Aldi expands same-day delivery to Chicago
Beginning today, Aldi is adding Chicago to the list of cities where online shopping and home delivery via Instacart will be available, according to a press release. The discount chain already offers the same partnership in Los Angeles, Dallas and Atlanta.
The German-owned retailer noted that, through the end of May, first-time Instacart customers in the new delivery area can take advantage of $20 off, plus free delivery of their first order of $35 or more, by using the code LOVEALDI.
Aldi has said it plans to spend $3.4 billion to bulk up its total number of outlets in the U.S. to 2,500 from the more than 1,750 it has now. According to the Food Marketing Institute, online grocery sales may end up constituting 20% of the total by 2025.
Quite a few other grocery retailers have been partnering with Instacart lately. Sam's Club just joined forces with the popular e-commerce delivery service, Sprouts Farmers Market announced in January that it would roll out delivery with Instacart to all of its major markets, and Albertsons recently inked a chainwide deal with the provider.
In Aldi’s case, the expansion to Chicago — its U.S. headquarters are in suburban Batavia, Illinois — is interesting given the discount grocer's rapid growth. It's taking aim at promising markets throughout the country and disrupting established names in the process. It's also searching for innovative ways to grow, including an intriguing partnership with Kohl's that was recently announced.
While the Chicago expansion makes sense for a company with a home base there, it's also a huge market and not far from other Midwest and Eastern locations where Aldi has outlets. In fact, the only Western location where the retailer currently has stores is Southern California, but that's likely to change given the company's tentative plans to build a regional office and distribution center in the Phoenix area.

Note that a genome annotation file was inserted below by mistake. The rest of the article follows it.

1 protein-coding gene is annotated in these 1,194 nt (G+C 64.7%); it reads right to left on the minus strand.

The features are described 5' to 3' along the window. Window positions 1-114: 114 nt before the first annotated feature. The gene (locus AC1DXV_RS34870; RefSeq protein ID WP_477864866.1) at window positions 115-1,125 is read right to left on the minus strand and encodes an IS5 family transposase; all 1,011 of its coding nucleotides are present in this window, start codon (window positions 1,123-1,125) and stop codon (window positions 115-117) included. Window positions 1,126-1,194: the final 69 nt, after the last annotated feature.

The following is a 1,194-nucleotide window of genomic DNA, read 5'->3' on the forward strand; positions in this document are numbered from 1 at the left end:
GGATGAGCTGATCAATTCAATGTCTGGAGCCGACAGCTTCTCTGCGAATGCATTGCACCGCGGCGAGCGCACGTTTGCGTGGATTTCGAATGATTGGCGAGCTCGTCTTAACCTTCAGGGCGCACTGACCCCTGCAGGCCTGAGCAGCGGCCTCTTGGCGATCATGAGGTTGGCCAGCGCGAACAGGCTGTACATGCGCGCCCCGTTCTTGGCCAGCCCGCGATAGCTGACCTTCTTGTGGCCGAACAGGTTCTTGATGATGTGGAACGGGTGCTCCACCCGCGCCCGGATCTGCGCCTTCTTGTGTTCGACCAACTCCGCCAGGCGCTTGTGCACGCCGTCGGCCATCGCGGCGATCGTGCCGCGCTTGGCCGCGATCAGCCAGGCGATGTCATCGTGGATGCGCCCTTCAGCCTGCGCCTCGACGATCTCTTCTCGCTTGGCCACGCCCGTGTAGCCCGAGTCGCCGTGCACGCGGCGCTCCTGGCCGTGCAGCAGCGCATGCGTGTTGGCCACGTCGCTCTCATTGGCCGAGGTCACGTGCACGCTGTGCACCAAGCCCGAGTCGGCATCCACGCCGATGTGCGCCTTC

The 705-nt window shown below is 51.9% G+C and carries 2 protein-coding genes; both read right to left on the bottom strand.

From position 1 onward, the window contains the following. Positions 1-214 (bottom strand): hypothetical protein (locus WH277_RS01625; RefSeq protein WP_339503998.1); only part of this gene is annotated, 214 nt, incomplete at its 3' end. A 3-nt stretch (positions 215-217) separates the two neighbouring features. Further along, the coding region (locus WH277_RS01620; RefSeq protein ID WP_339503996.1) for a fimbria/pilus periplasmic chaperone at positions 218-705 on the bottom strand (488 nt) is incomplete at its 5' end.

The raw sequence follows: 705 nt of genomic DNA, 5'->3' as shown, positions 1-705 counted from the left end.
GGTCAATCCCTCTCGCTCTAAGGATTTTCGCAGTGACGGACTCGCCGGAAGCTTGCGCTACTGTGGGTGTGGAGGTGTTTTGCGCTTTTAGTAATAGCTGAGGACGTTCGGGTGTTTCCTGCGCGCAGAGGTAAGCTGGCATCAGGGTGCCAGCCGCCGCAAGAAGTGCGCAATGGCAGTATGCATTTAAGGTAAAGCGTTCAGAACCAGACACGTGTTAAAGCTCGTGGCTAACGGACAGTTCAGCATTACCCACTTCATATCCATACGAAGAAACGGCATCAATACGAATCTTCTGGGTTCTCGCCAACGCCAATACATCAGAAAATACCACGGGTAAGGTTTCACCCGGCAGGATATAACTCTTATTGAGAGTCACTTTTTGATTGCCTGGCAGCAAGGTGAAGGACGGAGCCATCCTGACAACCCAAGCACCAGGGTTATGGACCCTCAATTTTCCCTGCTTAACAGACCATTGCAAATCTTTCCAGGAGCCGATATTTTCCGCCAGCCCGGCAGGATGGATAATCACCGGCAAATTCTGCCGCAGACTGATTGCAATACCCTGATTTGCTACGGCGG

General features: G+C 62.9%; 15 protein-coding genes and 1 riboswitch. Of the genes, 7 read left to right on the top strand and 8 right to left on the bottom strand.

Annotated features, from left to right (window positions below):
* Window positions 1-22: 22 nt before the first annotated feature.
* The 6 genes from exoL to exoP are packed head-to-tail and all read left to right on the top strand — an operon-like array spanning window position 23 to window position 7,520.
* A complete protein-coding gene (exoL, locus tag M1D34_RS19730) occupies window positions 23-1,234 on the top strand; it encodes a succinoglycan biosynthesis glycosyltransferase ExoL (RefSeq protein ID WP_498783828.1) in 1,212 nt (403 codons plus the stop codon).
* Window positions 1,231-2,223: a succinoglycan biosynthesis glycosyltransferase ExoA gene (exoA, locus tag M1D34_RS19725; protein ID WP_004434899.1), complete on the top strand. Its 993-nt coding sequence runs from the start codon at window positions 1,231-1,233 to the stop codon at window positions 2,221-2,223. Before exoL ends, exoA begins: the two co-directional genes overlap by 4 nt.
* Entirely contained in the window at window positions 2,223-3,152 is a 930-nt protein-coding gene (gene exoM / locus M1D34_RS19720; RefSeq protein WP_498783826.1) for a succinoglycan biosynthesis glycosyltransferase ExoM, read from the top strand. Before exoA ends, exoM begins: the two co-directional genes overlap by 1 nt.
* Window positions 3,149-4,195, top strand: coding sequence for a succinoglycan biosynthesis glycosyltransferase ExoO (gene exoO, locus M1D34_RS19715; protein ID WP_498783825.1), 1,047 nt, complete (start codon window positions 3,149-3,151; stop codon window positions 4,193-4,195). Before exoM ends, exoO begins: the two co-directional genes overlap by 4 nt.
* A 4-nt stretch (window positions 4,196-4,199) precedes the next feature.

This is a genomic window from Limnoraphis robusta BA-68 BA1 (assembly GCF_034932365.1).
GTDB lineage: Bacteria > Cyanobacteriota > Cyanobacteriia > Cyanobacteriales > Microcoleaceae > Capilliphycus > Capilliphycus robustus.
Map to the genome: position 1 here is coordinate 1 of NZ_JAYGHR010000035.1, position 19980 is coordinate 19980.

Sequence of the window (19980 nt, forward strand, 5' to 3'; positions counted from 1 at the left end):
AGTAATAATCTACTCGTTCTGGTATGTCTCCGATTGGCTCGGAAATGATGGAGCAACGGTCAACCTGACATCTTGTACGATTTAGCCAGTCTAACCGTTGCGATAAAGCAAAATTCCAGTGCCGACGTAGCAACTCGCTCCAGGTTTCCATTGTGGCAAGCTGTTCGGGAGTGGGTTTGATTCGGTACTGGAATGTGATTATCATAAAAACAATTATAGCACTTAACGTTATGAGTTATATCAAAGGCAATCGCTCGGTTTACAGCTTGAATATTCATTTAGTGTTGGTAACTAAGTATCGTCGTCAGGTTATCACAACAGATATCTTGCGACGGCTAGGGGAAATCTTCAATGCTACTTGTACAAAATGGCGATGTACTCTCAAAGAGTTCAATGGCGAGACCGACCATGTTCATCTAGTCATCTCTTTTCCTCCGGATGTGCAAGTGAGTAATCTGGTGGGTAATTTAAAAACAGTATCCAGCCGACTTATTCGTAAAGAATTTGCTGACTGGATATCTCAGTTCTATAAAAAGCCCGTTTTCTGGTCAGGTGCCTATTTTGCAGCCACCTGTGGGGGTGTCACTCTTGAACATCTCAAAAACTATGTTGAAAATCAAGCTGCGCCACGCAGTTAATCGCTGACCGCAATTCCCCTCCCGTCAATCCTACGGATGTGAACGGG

As a purveyor of "premium" private-label brands, Aldi has spent considerable time and money positioning itself to compete with U.S. grocery companies. This includes a growing array of fresh products, including meat and produce. According to the Private Label Manufacturers Association, private brands accounted for 17% of total grocery sales last year as a growing number of consumers prefer them to national brands.
The only question mark surrounding its online push is whether Aldi can gain new customers and build bigger baskets, or whether it will simply cannibalize sales from stores. Aldi's convenience model is centered on its small-format locations, and over the course of four decades in the U.S., it's learned how to merchandise and effectively curate its assortment. Will that convenience translate online? And will it stand out against competitors like Kroger and Walmart that are taking a hatchet to prices?
Spurring other retailers to lower their prices is part of Aldi's model, but even with those cuts, competing retailers usually struggle to match the discounter. As consumers become increasingly comfortable with online grocery shopping, those savings won't be lost on them.